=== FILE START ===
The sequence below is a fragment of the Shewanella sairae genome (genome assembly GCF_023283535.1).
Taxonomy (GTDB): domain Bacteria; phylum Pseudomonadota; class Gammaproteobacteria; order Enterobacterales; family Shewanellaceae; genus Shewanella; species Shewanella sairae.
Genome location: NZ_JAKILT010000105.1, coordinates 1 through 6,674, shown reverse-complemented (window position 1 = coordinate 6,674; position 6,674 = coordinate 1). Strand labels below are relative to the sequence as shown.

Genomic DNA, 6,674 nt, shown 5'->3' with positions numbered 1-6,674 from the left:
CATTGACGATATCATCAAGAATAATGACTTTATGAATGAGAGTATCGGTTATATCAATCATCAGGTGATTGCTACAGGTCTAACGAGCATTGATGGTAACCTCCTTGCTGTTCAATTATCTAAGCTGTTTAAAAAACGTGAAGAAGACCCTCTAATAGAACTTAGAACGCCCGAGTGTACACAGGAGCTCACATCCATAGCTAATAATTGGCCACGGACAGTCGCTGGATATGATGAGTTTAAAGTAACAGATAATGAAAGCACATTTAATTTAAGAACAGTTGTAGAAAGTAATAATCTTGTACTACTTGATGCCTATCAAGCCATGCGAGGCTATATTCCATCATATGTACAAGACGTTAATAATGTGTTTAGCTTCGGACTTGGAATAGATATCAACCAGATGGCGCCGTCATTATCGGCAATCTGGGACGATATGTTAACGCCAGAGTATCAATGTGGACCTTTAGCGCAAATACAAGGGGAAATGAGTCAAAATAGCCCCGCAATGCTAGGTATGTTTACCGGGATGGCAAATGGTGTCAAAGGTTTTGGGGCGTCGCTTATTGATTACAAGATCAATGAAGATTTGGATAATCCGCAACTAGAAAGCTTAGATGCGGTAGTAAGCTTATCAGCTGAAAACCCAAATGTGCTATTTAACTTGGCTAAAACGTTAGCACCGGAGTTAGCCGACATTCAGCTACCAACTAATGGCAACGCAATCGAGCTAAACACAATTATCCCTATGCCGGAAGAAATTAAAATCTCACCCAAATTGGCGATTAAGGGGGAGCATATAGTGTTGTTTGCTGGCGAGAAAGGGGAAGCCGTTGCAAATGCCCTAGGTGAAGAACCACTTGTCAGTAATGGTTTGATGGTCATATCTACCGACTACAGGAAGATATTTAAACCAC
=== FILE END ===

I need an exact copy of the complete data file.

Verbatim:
The sequence below is a fragment of the Shewanella sairae genome (genome assembly GCF_023283535.1).
Taxonomy (GTDB): domain Bacteria; phylum Pseudomonadota; class Gammaproteobacteria; order Enterobacterales; family Shewanellaceae; genus Shewanella; species Shewanella sairae.
Genome location: NZ_JAKILT010000105.1, coordinates 1 through 6,674, shown reverse-complemented (window position 1 = coordinate 6,674; position 6,674 = coordinate 1). Strand labels below are relative to the sequence as shown.

Genomic DNA, 6,674 nt, shown 5'->3' with positions numbered 1-6,674 from the left:
CATTGACGATATCATCAAGAATAATGACTTTATGAATGAGAGTATCGGTTATATCAATCATCAGGTGATTGCTACAGGTCTAACGAGCATTGATGGTAACCTCCTTGCTGTTCAATTATCTAAGCTGTTTAAAAAACGTGAAGAAGACCCTCTAATAGAACTTAGAACGCCCGAGTGTACACAGGAGCTCACATCCATAGCTAATAATTGGCCACGGACAGTCGCTGGATATGATGAGTTTAAAGTAACAGATAATGAAAGCACATTTAATTTAAGAACAGTTGTAGAAAGTAATAATCTTGTACTACTTGATGCCTATCAAGCCATGCGAGGCTATATTCCATCATATGTACAAGACGTTAATAATGTGTTTAGCTTCGGACTTGGAATAGATATCAACCAGATGGCGCCGTCATTATCGGCAATCTGGGACGATATGTTAACGCCAGAGTATCAATGTGGACCTTTAGCGCAAATACAAGGGGAAATGAGTCAAAATAGCCCCGCAATGCTAGGTATGTTTACCGGGATGGCAAATGGTGTCAAAGGTTTTGGGGCGTCGCTTATTGATTACAAGATCAATGAAGATTTGGATAATCCGCAACTAGAAAGCTTAGATGCGGTAGTAAGCTTATCAGCTGAAAACCCAAATGTGCTATTTAACTTGGCTAAAACGTTAGCACCGGAGTTAGCCGACATTCAGCTACCAACTAATGGCAACGCAATCGAGCTAAACACAATTATCCCTATGCCGGAAGAAATTAAAATCTCACCCAAATTGGCGATTAAGGGGGAGCATATAGTGTTGTTTGCTGGCGAGAAAGGGGAAGCCGTTGCAAATGCCCTAGGTGAAGAACCACTTGTCAGTAATGGTTTGATGGTCATATCTACCGACTACAGGAAGATATTTAAACCAC